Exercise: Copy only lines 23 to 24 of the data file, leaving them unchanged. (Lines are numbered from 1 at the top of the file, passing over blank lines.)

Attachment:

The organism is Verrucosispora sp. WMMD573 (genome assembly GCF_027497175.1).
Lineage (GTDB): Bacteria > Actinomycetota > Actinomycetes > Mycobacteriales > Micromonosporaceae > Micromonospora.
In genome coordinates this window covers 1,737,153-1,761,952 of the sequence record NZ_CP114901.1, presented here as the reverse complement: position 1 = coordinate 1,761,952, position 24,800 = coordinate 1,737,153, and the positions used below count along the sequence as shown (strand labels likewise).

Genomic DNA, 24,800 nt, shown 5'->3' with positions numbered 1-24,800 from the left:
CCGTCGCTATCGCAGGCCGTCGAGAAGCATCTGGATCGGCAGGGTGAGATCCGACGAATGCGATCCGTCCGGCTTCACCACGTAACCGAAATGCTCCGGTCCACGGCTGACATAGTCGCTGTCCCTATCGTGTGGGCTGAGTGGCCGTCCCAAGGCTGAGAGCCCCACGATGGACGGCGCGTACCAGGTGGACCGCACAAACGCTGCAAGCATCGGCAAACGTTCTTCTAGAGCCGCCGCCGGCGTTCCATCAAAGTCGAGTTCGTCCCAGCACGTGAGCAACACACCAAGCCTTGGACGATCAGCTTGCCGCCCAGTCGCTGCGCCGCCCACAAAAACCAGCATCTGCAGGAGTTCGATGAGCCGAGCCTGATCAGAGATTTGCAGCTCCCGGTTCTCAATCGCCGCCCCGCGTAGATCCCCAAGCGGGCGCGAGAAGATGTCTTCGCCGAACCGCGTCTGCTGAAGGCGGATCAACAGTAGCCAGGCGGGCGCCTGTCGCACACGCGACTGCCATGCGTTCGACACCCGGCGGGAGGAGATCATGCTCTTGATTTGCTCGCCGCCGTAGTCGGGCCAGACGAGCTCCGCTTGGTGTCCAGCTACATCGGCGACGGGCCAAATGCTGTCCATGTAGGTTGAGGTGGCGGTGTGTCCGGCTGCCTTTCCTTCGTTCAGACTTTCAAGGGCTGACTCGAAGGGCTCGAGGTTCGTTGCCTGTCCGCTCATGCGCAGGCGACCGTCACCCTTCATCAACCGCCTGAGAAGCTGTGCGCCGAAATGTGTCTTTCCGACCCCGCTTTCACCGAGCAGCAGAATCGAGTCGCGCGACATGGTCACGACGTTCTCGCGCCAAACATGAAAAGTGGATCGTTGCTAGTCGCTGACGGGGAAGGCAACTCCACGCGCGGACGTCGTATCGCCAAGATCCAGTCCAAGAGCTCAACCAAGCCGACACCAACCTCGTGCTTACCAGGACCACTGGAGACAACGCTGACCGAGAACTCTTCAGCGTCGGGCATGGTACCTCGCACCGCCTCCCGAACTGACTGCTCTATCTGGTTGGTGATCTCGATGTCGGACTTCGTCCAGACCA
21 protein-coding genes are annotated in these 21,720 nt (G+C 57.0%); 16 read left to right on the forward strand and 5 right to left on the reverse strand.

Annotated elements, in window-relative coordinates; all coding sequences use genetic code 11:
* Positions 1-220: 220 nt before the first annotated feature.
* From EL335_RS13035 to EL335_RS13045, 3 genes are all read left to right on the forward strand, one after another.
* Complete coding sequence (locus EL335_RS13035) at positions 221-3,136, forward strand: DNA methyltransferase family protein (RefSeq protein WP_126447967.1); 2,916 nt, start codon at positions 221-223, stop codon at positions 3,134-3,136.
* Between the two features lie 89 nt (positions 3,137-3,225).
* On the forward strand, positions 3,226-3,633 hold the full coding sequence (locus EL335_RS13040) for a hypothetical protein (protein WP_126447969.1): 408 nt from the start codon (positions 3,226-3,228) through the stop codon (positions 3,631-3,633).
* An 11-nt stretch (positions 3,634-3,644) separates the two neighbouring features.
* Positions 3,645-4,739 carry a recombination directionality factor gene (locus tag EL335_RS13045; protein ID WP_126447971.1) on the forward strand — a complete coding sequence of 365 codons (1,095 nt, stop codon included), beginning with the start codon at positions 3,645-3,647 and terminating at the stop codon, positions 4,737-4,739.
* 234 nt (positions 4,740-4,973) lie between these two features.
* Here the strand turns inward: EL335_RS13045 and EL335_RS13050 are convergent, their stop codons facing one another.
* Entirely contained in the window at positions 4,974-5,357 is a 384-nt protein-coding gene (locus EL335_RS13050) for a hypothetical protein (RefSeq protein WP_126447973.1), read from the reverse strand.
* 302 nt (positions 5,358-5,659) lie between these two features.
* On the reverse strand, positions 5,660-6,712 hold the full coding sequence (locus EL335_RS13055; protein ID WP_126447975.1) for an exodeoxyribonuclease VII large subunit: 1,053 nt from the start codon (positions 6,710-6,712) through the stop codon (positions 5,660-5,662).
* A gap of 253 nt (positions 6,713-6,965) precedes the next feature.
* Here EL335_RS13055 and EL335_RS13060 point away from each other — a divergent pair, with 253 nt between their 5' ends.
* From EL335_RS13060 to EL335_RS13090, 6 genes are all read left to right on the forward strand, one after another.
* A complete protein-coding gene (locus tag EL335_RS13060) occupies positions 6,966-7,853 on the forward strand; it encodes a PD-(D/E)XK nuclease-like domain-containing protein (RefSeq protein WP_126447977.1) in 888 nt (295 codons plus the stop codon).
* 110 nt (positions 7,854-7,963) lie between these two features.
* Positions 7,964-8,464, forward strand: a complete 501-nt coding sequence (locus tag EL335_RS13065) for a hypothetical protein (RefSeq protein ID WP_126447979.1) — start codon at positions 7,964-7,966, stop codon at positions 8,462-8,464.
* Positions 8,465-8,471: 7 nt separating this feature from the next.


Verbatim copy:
* A complete protein-coding gene (locus tag EL335_RS13060) occupies positions 6,966-7,853 on the forward strand; it encodes a PD-(D/E)XK nuclease-like domain-containing protein (RefSeq protein WP_126447977.1) in 888 nt (295 codons plus the stop codon).
* 110 nt (positions 7,854-7,963) lie between these two features.